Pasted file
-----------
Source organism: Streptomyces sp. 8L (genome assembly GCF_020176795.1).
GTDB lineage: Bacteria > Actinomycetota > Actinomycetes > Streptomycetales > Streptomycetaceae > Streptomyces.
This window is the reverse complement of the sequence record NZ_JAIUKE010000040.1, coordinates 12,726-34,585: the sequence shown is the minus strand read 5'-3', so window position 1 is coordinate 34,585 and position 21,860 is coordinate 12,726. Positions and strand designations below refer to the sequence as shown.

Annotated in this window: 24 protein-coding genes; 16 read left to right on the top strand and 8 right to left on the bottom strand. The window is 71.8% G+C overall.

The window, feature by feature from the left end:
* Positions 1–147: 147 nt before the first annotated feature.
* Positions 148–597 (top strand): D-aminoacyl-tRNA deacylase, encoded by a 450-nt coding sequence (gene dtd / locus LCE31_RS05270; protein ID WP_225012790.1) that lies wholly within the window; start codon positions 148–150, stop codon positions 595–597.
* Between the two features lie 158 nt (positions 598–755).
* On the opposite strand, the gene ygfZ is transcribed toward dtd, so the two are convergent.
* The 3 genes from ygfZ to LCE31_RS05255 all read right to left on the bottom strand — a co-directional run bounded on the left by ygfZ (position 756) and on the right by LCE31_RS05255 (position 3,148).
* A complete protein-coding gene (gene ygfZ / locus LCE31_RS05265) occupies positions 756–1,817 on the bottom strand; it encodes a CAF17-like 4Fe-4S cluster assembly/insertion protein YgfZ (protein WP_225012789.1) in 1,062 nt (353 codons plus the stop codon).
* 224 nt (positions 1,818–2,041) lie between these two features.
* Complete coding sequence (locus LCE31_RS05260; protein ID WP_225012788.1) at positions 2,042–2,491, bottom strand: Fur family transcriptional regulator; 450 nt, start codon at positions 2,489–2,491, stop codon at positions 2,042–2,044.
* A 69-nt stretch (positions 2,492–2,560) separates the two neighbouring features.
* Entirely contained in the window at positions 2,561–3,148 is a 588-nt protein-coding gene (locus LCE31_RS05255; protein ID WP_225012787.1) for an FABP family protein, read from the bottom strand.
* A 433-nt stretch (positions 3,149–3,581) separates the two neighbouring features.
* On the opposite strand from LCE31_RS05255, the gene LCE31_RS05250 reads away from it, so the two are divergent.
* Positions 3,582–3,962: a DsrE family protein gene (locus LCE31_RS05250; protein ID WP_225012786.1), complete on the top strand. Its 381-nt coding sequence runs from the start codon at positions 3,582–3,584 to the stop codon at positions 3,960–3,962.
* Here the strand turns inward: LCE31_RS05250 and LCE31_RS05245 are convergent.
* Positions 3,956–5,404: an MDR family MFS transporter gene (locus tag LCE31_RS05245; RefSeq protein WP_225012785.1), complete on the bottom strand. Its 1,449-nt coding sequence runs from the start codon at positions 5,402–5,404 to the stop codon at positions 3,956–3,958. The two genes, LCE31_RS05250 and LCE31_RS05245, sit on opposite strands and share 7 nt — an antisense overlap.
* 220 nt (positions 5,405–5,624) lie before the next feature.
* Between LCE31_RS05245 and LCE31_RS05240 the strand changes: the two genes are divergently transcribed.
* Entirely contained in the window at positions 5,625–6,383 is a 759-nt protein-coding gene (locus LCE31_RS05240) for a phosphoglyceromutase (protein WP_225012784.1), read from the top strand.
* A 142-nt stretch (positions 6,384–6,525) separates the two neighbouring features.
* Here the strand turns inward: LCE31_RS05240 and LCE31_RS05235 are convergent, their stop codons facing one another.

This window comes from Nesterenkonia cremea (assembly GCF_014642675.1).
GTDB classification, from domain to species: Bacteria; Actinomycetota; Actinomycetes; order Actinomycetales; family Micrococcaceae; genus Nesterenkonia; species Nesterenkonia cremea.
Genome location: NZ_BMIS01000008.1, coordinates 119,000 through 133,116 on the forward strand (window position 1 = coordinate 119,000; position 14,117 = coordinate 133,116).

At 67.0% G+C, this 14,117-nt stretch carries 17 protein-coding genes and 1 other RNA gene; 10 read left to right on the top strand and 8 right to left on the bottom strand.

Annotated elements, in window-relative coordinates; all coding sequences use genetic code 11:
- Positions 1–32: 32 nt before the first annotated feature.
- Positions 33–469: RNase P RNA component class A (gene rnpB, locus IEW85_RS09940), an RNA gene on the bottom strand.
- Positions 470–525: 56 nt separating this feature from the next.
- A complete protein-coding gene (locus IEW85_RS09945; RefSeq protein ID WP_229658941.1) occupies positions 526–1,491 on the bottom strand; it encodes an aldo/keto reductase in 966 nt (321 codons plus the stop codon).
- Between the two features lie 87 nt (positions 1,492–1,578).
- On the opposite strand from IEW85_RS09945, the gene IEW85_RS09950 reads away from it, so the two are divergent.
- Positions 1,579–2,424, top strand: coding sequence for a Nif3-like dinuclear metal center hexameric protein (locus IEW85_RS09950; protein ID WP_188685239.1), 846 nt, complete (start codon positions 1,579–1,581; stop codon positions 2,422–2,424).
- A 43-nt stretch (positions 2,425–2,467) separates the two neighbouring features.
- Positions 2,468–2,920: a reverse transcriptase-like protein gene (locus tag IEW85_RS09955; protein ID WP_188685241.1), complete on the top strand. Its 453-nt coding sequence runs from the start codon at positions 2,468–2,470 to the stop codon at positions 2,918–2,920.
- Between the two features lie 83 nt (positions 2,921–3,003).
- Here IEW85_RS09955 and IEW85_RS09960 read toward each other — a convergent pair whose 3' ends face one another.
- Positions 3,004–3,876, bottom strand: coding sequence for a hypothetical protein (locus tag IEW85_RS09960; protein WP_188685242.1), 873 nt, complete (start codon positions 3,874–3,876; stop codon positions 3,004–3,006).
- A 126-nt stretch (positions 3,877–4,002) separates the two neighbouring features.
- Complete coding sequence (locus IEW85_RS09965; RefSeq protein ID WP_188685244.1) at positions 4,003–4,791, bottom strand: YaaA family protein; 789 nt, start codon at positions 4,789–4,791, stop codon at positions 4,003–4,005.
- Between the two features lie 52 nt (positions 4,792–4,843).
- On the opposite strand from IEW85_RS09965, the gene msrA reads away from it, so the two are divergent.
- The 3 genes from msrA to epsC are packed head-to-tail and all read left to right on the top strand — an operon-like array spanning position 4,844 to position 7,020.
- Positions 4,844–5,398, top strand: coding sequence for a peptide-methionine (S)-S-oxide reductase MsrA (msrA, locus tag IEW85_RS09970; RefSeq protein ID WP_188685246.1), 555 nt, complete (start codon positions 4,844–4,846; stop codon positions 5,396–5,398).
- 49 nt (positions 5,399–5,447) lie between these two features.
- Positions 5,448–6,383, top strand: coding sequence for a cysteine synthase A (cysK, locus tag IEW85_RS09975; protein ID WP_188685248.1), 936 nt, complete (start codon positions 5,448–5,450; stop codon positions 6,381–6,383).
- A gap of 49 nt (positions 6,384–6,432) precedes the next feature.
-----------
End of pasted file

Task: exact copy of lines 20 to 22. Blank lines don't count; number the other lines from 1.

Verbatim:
* Positions 3,956–5,404: an MDR family MFS transporter gene (locus tag LCE31_RS05245; RefSeq protein WP_225012785.1), complete on the bottom strand. Its 1,449-nt coding sequence runs from the start codon at positions 5,402–5,404 to the stop codon at positions 3,956–3,958. The two genes, LCE31_RS05250 and LCE31_RS05245, sit on opposite strands and share 7 nt — an antisense overlap.
* 220 nt (positions 5,405–5,624) lie before the next feature.
* Between LCE31_RS05245 and LCE31_RS05240 the strand changes: the two genes are divergently transcribed.